As I began my normal daily reading, the fascinating part was that I began reading about the Sabbath, and God’s original commandments concerning that law. In Exodus 23:11 it says,”You shall sow your land for six years and gather in its yield, 11 but on the seventh year you shall let it rest, so that the needy of your people may come and eat; and whatever they leave, the beast of the field may eat. 12“Six days you are to do your work, but on the seventh day you shall cease from labor so that your ox and your donkey may rest, and the son of your female slave, as well as your stranger, may refresh themselves…” This means every. one. Rest.

As an agricultural practice and as an act of obedience, the Israelites would work, prepare, plant, and harvest their land for 6 years, and then on the seventh year, they let it be, allowing the soil to rest and replenish it’s nutrients. Seven is the number of completion. During the seventh year, while the people rested from their labor and allowed the land to also rest and heal itself, the poor of the community were invited in to glean what they could from the remaining crops. This was God’s plan for social justice, for caring for the poor by allowing them to work in order to feed themselves.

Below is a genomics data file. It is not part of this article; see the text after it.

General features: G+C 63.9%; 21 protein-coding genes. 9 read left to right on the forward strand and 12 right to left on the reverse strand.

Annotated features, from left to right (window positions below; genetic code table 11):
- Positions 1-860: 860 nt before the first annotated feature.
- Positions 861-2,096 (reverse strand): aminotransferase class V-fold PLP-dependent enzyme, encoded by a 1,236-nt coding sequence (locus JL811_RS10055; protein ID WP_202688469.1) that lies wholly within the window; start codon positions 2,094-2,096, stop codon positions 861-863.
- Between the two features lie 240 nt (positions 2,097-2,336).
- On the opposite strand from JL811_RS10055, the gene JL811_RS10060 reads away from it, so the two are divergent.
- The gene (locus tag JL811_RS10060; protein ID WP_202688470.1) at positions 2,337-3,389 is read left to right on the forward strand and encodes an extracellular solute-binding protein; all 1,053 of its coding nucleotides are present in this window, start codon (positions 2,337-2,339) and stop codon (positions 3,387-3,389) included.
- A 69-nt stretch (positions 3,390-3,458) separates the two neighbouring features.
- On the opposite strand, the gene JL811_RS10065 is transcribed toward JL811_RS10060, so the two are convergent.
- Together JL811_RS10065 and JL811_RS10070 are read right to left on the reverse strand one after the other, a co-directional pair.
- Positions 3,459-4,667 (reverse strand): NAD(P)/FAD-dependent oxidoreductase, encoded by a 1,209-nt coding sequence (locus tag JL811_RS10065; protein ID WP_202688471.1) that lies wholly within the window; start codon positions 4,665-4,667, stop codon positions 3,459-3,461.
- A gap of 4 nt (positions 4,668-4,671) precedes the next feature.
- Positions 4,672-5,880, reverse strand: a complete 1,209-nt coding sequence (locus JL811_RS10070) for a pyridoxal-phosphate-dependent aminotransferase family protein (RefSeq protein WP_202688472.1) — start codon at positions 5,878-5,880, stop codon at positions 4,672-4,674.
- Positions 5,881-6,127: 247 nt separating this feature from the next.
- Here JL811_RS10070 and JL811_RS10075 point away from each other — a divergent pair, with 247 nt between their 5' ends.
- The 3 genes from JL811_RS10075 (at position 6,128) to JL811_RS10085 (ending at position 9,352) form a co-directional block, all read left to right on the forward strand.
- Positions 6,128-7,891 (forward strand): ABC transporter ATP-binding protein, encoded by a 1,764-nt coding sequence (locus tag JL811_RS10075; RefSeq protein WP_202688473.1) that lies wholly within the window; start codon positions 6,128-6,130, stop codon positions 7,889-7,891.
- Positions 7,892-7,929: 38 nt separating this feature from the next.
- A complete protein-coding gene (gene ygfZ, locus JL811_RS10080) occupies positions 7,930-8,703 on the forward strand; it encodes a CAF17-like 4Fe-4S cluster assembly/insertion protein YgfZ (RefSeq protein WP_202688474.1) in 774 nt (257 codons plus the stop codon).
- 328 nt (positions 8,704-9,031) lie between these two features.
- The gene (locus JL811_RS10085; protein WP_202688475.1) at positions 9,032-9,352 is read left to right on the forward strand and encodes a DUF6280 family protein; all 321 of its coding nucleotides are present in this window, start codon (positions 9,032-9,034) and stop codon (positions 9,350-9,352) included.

It was an act of faith to trust that even if they took the seventh year off from farming, that they would have enough to last them, and that they would be taken care of in the year following. The crop was their income, it was their subsistence, and the land was their inheritance. To let go of control, to let go of their security in an act of trust was epic obedience to God’s instructions. I find that to be fascinating and inspiring. These chosen people trusted in God to sustain them, to provide for them, and to bless them. They had been faithful in stewarding what He had given them to do for six years, as well as faithful to rest when He asked them to.